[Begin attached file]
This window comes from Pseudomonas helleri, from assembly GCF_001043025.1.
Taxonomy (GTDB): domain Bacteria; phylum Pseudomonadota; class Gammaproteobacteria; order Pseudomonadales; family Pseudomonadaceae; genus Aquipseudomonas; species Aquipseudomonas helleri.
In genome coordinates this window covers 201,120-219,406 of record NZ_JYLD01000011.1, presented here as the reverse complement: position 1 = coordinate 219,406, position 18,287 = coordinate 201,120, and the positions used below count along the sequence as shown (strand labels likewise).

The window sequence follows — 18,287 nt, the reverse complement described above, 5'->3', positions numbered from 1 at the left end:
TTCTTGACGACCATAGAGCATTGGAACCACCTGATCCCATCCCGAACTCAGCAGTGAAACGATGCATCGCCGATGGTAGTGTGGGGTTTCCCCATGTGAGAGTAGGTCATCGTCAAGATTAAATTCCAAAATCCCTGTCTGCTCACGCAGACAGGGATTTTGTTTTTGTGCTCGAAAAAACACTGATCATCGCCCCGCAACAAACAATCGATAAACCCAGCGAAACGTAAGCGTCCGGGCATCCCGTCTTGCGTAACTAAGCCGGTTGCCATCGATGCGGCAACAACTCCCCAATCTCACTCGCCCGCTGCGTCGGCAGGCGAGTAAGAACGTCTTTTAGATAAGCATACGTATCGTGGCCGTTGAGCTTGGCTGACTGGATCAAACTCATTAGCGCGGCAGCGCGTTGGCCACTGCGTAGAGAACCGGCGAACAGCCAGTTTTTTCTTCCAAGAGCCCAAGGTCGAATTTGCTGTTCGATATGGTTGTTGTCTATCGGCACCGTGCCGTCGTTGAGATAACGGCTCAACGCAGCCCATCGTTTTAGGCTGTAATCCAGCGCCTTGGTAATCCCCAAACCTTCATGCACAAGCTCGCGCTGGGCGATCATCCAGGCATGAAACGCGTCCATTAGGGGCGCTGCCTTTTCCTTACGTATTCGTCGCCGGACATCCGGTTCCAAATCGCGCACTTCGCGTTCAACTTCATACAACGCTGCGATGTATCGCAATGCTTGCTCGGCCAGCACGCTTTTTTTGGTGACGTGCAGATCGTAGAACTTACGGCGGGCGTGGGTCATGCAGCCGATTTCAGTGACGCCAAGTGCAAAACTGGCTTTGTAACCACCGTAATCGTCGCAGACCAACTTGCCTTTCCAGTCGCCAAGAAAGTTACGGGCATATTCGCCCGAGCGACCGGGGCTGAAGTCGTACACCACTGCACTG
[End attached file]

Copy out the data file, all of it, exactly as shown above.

This window comes from Pseudomonas helleri, from assembly GCF_001043025.1.
Taxonomy (GTDB): domain Bacteria; phylum Pseudomonadota; class Gammaproteobacteria; order Pseudomonadales; family Pseudomonadaceae; genus Aquipseudomonas; species Aquipseudomonas helleri.
In genome coordinates this window covers 201,120-219,406 of record NZ_JYLD01000011.1, presented here as the reverse complement: position 1 = coordinate 219,406, position 18,287 = coordinate 201,120, and the positions used below count along the sequence as shown (strand labels likewise).

The window sequence follows — 18,287 nt, the reverse complement described above, 5'->3', positions numbered from 1 at the left end:
TTCTTGACGACCATAGAGCATTGGAACCACCTGATCCCATCCCGAACTCAGCAGTGAAACGATGCATCGCCGATGGTAGTGTGGGGTTTCCCCATGTGAGAGTAGGTCATCGTCAAGATTAAATTCCAAAATCCCTGTCTGCTCACGCAGACAGGGATTTTGTTTTTGTGCTCGAAAAAACACTGATCATCGCCCCGCAACAAACAATCGATAAACCCAGCGAAACGTAAGCGTCCGGGCATCCCGTCTTGCGTAACTAAGCCGGTTGCCATCGATGCGGCAACAACTCCCCAATCTCACTCGCCCGCTGCGTCGGCAGGCGAGTAAGAACGTCTTTTAGATAAGCATACGTATCGTGGCCGTTGAGCTTGGCTGACTGGATCAAACTCATTAGCGCGGCAGCGCGTTGGCCACTGCGTAGAGAACCGGCGAACAGCCAGTTTTTTCTTCCAAGAGCCCAAGGTCGAATTTGCTGTTCGATATGGTTGTTGTCTATCGGCACCGTGCCGTCGTTGAGATAACGGCTCAACGCAGCCCATCGTTTTAGGCTGTAATCCAGCGCCTTGGTAATCCCCAAACCTTCATGCACAAGCTCGCGCTGGGCGATCATCCAGGCATGAAACGCGTCCATTAGGGGCGCTGCCTTTTCCTTACGTATTCGTCGCCGGACATCCGGTTCCAAATCGCGCACTTCGCGTTCAACTTCATACAACGCTGCGATGTATCGCAATGCTTGCTCGGCCAGCACGCTTTTTTTGGTGACGTGCAGATCGTAGAACTTACGGCGGGCGTGGGTCATGCAGCCGATTTCAGTGACGCCAAGTGCAAAACTGGCTTTGTAACCACCGTAATCGTCGCAGACCAACTTGCCTTTCCAGTCGCCAAGAAAGTTACGGGCATATTCGCCCGAGCGACCGGGGCTGAAGTCGTACACCACTGCACTG